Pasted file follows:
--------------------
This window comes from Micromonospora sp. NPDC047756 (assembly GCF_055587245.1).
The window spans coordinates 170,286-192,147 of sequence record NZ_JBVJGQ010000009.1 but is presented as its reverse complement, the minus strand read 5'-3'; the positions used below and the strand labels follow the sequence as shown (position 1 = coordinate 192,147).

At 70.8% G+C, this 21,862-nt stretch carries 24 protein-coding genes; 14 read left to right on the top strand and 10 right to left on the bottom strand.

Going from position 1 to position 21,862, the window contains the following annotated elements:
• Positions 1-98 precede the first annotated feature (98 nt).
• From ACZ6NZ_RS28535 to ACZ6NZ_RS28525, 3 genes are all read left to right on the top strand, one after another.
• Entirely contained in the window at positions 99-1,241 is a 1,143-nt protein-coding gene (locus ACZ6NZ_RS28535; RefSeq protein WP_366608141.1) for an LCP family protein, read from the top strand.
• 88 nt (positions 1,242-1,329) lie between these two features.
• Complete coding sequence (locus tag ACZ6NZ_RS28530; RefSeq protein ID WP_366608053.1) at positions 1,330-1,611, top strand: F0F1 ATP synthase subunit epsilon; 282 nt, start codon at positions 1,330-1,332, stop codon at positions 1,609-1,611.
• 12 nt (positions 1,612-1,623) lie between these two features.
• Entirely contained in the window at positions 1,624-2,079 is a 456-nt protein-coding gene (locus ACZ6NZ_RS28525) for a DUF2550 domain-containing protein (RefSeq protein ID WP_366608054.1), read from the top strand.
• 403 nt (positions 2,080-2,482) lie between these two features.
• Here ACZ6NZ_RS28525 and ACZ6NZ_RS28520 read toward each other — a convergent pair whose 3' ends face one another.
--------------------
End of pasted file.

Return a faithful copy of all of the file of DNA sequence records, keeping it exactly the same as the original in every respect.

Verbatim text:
This window comes from Micromonospora sp. NPDC047756 (assembly GCF_055587245.1).
The window spans coordinates 170,286-192,147 of sequence record NZ_JBVJGQ010000009.1 but is presented as its reverse complement, the minus strand read 5'-3'; the positions used below and the strand labels follow the sequence as shown (position 1 = coordinate 192,147).

At 70.8% G+C, this 21,862-nt stretch carries 24 protein-coding genes; 14 read left to right on the top strand and 10 right to left on the bottom strand.

Going from position 1 to position 21,862, the window contains the following annotated elements:
• Positions 1-98 precede the first annotated feature (98 nt).
• From ACZ6NZ_RS28535 to ACZ6NZ_RS28525, 3 genes are all read left to right on the top strand, one after another.
• Entirely contained in the window at positions 99-1,241 is a 1,143-nt protein-coding gene (locus ACZ6NZ_RS28535; RefSeq protein WP_366608141.1) for an LCP family protein, read from the top strand.
• 88 nt (positions 1,242-1,329) lie between these two features.
• Complete coding sequence (locus tag ACZ6NZ_RS28530; RefSeq protein ID WP_366608053.1) at positions 1,330-1,611, top strand: F0F1 ATP synthase subunit epsilon; 282 nt, start codon at positions 1,330-1,332, stop codon at positions 1,609-1,611.
• 12 nt (positions 1,612-1,623) lie between these two features.
• Entirely contained in the window at positions 1,624-2,079 is a 456-nt protein-coding gene (locus ACZ6NZ_RS28525) for a DUF2550 domain-containing protein (RefSeq protein ID WP_366608054.1), read from the top strand.
• 403 nt (positions 2,080-2,482) lie between these two features.
• Here ACZ6NZ_RS28525 and ACZ6NZ_RS28520 read toward each other — a convergent pair whose 3' ends face one another.